Prince Bismarck, who is now eighty, has sustained a blow
which will shake him much more than his removal from office. ' His wife, whom be married in July, 1847—more than forty- seven years ago—died on the 27th ult. of heart disease, at the- age of seventy. She was the daughter of Heinrich von Put- kammer, a Prussian squire, and her family objected seriously to the match, the. future Chancellor being regarded as an impoverished little squire of doubtful abflities and no prospects. The lovers however persisted, opposition was withdrawn, and for nearly half-acentury the future Princess was the charm of her great husband's life, and the object of an unswerving affection, which she deserved. The Princess belonged to the older and better type of women who merge themselves in their husbands, care only for reflected splen- dour, and find sufficient career and excitemerat within doors. She made his life-work easier to him, and in so doing benefited her country. It is painful to think of the aged statesman,.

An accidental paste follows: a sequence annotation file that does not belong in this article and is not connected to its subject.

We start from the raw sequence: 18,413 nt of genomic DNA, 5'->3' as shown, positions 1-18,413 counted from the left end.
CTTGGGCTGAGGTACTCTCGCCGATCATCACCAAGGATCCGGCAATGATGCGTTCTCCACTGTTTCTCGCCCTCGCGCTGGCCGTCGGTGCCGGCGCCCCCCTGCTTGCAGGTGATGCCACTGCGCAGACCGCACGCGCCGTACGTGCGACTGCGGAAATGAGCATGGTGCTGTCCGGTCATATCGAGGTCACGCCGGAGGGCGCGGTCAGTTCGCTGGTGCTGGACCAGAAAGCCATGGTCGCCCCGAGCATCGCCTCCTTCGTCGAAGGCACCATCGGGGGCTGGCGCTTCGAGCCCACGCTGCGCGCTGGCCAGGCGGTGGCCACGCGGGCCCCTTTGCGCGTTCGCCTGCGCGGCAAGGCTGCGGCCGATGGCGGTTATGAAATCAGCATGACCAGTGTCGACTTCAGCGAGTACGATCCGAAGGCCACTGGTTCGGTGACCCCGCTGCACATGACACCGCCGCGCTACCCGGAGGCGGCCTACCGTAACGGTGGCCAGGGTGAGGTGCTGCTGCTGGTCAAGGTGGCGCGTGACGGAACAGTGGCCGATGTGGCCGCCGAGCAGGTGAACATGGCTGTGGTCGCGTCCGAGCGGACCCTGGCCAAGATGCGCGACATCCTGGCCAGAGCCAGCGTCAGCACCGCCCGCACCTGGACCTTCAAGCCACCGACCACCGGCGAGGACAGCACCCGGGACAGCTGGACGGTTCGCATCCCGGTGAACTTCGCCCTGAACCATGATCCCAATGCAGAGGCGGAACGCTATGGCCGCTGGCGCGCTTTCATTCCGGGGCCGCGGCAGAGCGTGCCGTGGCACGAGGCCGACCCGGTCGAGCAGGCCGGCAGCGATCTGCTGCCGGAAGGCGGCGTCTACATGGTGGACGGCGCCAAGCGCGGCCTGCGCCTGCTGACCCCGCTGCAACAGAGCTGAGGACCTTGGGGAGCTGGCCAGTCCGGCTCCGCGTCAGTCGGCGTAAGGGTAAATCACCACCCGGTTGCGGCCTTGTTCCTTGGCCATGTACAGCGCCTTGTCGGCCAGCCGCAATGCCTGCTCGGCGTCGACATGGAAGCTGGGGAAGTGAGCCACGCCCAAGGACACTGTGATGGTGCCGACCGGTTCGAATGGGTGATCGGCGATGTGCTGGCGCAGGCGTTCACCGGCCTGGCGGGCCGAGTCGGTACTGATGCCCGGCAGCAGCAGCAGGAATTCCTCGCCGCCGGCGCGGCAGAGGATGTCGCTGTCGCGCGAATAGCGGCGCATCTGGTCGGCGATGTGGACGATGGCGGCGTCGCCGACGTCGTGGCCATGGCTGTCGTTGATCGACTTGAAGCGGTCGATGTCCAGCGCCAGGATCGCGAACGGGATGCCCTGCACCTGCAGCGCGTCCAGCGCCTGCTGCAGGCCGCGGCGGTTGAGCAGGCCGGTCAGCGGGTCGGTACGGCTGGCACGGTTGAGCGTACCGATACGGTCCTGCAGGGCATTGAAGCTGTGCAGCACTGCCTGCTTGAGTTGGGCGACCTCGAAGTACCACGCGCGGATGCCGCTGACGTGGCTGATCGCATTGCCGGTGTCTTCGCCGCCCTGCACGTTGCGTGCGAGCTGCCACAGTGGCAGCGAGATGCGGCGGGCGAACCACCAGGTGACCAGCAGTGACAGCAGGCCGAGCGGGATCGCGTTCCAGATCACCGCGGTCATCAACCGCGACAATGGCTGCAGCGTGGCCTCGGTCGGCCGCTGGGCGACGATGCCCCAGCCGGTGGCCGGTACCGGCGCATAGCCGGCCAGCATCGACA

left alone at the end of a life of glory, in what be considers a monotonous exile ; but, fortunately, life for him cannot be long.